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Am J Med. 1997 Feb 17;102(2A):31-6.

Adults aged 20 and older should have their cholesterol measured.

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National Cholesterol Education Program, National Heart, Lung, and Blood Institute, Bethesda, Maryland 20892-2480, USA.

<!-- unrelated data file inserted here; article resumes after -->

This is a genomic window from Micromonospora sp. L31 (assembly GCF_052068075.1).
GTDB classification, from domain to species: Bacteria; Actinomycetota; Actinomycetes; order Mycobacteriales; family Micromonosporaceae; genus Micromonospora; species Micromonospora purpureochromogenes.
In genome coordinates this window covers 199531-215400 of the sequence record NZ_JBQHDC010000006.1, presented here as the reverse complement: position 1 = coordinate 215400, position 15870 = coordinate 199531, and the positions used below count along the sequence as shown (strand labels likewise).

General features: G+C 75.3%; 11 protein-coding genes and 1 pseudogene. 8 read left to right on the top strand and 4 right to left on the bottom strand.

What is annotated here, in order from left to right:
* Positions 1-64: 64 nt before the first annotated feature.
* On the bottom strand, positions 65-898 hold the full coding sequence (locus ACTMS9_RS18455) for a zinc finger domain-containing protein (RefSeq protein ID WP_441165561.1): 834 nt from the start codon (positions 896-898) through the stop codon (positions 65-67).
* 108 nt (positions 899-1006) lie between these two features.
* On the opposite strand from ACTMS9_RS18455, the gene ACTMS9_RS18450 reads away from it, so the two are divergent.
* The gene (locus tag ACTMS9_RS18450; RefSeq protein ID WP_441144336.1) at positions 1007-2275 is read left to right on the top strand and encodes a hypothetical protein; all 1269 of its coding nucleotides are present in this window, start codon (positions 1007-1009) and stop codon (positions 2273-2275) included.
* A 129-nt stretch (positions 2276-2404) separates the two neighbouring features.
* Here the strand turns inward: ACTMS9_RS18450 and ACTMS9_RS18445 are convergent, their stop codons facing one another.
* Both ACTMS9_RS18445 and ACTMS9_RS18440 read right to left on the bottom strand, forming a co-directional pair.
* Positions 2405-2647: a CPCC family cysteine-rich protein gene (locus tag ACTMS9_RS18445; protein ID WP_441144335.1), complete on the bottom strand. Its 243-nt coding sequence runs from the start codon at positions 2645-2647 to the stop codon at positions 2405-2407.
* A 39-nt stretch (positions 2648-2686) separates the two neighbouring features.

The guidelines of the National Cholesterol Education Program recommend that adults > or = 20 years of age should have their total and high-density lipoprotein cholesterol measured. This recommendation, which has been endorsed by representatives of > 40 medical and health organizations, is based on a large and diverse body of scientific evidence derived from animal, pathologic, genetic, biochemical, metabolic, and epidemiologic studies and clinical trials. Elevated cholesterol levels raise the risk of coronary heart disease (CHD) in men and women and in younger and older adults. Recent clinical trials have confirmed that cholesterol lowering reduces CHD morbidity and mortality and total mortality, without an increase in noncardiovascular mortality, in patients with and without CHD. Measuring cholesterol levels in adults > or = 20 years of age is necessary to provide an accurate assessment of CHD risk to an individual; to identify individuals who should lower their cholesterol levels, using diet and lifestyle changes as the primary treatment; and to reinforce population recommendations. Atherosclerosis begins early in life, and cholesterol levels in young adults predict CHD risk 30-40 years later. Cholesterol measurement can be used to motivate lifestyle changes that will reduce the long-term risk for CHD. Waiting until mid-life to find an elevated cholesterol loses a significant portion of the benefit. Cholesterol is a CHD risk factor in women and older adults, and recent trials show significant CHD risk reduction in these groups. While drug treatment is properly directed to patients with high CHD risk, in whom drugs are cost-effective, cholesterol measurement and lifestyle-based cholesterol lowering are necessary on a broader scale to reduce long-term CHD risk in adults aged > or = 20 years.

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